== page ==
Recent improvements in accuracy and response times for the latest magnetic encoders mean that they are now a viable alternative to optical encoders in an increasing number of applications. Bringing with them the proven benefits of the robust magnetic technology.
Until recently magnetic absolute rotary encoders typically offered accuracies of up to 1° to 0.5°, a maximum resolution of 12 bit, and cycle times over 600 µs. Whilst reasonable, these values are often far exceeded by optical technology and for this reason, applications with more stringent requirements in terms of accuracy and dynamic range have used mainly optical rotary encoders. However, tough environmental conditions such as dirt, vibrations, or extreme temperatures present major challenges for optical rotary encoder technology.
To combine the high precision and broad dynamic range offered by optical rotary encoders with the value-added factors, extreme robustness, and compactness of magnetic rotary encoders, the engineers at Pepperl+Fuchs are developing magnetic rotary encoders to redefine the boundaries of technical feasibility. Boasting accuracies of up to 0.1°, a resolution of up to 16 bit, and a cycle time of < 100 µs, these encoders are taking flexibility and performance to new heights.
Absolute rotary encoders based on a magnetic detection principle have been part of the Pepperl+Fuchs product range for a number of years. Developed specifically for use in harsh environments, these encoders demonstrate their performance even in the most adverse application scenarios, such as in offshore wind turbines or in the mobile equipment industry. The key advantage of magnetic rotary encoder technology is its noncontact detection principle, which means no mechanical gears to wear or incur maintenance and service costs. This technology, which is not subject to environmental influences, delivers reliable measured values.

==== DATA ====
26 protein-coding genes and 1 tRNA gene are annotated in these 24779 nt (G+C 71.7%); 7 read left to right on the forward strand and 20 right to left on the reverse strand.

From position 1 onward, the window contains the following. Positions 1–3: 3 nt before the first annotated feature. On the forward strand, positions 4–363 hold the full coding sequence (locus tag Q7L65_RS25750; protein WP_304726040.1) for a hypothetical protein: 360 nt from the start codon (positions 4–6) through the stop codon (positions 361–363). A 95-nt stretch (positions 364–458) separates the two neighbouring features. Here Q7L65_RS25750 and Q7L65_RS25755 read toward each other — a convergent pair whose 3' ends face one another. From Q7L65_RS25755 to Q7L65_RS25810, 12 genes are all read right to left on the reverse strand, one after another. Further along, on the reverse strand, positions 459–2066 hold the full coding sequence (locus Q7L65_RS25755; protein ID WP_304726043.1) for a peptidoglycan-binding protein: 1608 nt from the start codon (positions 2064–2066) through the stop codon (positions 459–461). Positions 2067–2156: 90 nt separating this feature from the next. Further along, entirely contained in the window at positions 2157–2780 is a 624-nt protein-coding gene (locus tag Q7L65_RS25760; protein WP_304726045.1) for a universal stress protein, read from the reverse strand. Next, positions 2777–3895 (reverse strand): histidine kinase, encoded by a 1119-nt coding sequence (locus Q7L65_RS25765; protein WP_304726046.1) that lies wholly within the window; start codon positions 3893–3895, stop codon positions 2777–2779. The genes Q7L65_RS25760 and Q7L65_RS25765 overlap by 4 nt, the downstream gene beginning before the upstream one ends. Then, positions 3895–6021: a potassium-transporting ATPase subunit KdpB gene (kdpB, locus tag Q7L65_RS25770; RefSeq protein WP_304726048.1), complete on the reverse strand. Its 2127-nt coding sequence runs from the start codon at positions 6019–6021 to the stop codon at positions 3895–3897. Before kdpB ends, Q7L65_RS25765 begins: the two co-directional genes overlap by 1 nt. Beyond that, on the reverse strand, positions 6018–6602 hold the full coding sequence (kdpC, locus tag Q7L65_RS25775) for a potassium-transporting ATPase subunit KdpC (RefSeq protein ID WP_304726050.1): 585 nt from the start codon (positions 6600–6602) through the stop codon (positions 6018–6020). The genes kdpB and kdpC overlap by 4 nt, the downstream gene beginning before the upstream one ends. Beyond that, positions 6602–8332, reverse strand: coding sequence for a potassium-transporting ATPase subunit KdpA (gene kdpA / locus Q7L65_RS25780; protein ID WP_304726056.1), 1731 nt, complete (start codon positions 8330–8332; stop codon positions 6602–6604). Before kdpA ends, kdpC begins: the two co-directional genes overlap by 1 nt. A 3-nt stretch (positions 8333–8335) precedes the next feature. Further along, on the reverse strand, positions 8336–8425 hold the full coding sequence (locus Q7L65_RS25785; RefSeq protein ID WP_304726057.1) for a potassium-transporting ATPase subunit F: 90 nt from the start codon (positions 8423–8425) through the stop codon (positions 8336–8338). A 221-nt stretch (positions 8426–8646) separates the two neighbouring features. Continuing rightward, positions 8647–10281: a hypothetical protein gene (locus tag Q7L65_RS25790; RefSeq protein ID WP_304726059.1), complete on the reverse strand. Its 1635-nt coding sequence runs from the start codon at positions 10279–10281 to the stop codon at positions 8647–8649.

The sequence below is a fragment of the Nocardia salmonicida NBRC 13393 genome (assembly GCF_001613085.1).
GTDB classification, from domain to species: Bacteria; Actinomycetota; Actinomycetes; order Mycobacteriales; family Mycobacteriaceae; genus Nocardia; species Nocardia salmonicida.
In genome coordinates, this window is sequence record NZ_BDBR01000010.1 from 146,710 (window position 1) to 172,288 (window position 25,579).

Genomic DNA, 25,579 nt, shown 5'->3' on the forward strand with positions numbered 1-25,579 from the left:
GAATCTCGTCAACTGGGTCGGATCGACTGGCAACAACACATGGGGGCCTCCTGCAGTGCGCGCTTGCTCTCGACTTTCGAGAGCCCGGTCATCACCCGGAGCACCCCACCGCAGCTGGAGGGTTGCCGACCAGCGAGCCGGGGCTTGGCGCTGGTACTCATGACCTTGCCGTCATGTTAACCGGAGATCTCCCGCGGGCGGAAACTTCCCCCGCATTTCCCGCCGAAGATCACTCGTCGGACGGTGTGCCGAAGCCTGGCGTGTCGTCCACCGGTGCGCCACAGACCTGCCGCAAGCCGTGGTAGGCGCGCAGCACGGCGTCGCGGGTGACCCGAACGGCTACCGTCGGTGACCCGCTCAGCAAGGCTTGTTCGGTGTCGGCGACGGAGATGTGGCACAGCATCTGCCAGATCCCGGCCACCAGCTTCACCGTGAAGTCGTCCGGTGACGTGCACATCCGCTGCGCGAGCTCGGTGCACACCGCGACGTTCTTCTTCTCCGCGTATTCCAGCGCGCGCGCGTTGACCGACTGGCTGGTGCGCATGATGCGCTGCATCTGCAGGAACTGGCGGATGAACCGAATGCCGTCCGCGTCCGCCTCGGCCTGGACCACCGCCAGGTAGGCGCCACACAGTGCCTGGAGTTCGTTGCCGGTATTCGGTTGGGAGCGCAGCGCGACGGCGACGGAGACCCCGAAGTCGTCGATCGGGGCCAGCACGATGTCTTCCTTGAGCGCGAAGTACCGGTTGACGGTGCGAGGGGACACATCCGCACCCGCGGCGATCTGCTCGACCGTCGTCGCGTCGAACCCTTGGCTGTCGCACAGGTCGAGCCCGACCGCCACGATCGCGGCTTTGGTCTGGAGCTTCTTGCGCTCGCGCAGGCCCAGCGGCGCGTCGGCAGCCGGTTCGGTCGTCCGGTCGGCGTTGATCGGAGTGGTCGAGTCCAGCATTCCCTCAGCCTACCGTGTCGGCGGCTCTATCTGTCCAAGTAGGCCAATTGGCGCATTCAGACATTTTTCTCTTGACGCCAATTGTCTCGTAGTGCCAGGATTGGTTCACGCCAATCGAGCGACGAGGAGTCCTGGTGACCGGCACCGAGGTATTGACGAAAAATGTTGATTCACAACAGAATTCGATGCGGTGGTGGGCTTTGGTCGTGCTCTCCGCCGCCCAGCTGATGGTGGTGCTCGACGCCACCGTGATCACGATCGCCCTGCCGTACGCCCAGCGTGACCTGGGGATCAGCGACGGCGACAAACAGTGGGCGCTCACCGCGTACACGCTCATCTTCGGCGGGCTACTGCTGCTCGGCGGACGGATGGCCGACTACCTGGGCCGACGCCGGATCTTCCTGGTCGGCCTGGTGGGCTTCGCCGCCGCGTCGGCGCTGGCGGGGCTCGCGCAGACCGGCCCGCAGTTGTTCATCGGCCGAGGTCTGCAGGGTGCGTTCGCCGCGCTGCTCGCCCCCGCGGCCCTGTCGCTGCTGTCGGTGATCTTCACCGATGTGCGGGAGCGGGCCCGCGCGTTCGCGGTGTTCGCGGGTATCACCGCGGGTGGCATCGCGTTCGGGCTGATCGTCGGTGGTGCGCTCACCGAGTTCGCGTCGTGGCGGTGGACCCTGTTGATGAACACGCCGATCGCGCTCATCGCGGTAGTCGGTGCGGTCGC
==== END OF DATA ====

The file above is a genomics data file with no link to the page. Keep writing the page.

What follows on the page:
Pepperl+Fuchs absolute rotary encoders are based on a magnetic detection principle and use a two-axis Hall sensor, which generates a sine or cosine signal via a rotating magnetic field. This signal is processed via an internal processor that compares the process value with the output value of an absolute rotary encoder with optical scanning. This internal processor enables compact single-turn absolute rotary encoders to be created in small construction volumes.
Combined with an additional Wiegand sensor, these single-turn absolute rotary encoders are converted into multi-turn absolute rotary encoders. A permanent magnetic field that is made to rotate by the Wiegand sensor generates a change in the direction of the magnetic field in the core of the Wiegand sensor, and in turn an induction voltage in the coil wrapped around the sensor. Energy is therefore always available during a change in the direction of the magnetic field, i.e., twice per revolution. This energy is used to electronically count the revolutions and to power the electronics. An internal battery for supplying power to the electronics is not required. The rotary encoders supplied by Pepperl+Fuchs are therefore not affected by voltage failures. No data is lost and all position values are available after rebooting. The noncontact and non-wearing Wiegand sensor is therefore instrumental in increasing reliability and in reducing maintenance and service work.